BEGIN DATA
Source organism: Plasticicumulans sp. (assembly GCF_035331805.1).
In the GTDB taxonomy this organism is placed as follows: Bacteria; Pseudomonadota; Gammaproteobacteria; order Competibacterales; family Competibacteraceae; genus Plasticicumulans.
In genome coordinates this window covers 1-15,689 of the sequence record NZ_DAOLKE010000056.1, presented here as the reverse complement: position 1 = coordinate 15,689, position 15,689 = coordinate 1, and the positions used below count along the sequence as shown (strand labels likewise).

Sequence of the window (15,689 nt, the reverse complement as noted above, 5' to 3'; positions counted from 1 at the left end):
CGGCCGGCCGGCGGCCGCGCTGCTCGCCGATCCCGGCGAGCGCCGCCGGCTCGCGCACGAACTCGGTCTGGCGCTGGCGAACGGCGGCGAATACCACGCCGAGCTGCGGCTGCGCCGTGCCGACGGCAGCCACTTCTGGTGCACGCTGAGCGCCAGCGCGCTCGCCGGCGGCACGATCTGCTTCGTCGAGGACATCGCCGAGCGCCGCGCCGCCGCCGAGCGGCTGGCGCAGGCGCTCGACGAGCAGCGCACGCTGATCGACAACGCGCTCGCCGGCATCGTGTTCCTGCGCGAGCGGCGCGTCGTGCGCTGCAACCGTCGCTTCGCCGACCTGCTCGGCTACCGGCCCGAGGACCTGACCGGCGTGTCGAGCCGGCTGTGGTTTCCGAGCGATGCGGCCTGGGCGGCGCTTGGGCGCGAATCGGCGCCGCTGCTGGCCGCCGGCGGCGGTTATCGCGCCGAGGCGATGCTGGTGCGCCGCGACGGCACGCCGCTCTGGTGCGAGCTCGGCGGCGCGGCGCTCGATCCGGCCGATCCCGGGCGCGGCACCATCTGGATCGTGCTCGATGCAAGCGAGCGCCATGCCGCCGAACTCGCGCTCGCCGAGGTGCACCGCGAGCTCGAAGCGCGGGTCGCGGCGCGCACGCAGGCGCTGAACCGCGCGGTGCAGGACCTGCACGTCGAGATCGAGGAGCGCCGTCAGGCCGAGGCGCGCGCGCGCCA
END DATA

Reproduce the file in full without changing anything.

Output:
Source organism: Plasticicumulans sp. (assembly GCF_035331805.1).
In the GTDB taxonomy this organism is placed as follows: Bacteria; Pseudomonadota; Gammaproteobacteria; order Competibacterales; family Competibacteraceae; genus Plasticicumulans.
In genome coordinates this window covers 1-15,689 of the sequence record NZ_DAOLKE010000056.1, presented here as the reverse complement: position 1 = coordinate 15,689, position 15,689 = coordinate 1, and the positions used below count along the sequence as shown (strand labels likewise).

Sequence of the window (15,689 nt, the reverse complement as noted above, 5' to 3'; positions counted from 1 at the left end):
CGGCCGGCCGGCGGCCGCGCTGCTCGCCGATCCCGGCGAGCGCCGCCGGCTCGCGCACGAACTCGGTCTGGCGCTGGCGAACGGCGGCGAATACCACGCCGAGCTGCGGCTGCGCCGTGCCGACGGCAGCCACTTCTGGTGCACGCTGAGCGCCAGCGCGCTCGCCGGCGGCACGATCTGCTTCGTCGAGGACATCGCCGAGCGCCGCGCCGCCGCCGAGCGGCTGGCGCAGGCGCTCGACGAGCAGCGCACGCTGATCGACAACGCGCTCGCCGGCATCGTGTTCCTGCGCGAGCGGCGCGTCGTGCGCTGCAACCGTCGCTTCGCCGACCTGCTCGGCTACCGGCCCGAGGACCTGACCGGCGTGTCGAGCCGGCTGTGGTTTCCGAGCGATGCGGCCTGGGCGGCGCTTGGGCGCGAATCGGCGCCGCTGCTGGCCGCCGGCGGCGGTTATCGCGCCGAGGCGATGCTGGTGCGCCGCGACGGCACGCCGCTCTGGTGCGAGCTCGGCGGCGCGGCGCTCGATCCGGCCGATCCCGGGCGCGGCACCATCTGGATCGTGCTCGATGCAAGCGAGCGCCATGCCGCCGAACTCGCGCTCGCCGAGGTGCACCGCGAGCTCGAAGCGCGGGTCGCGGCGCGCACGCAGGCGCTGAACCGCGCGGTGCAGGACCTGCACGTCGAGATCGAGGAGCGCCGTCAGGCCGAGGCGCGCGCGCGCCA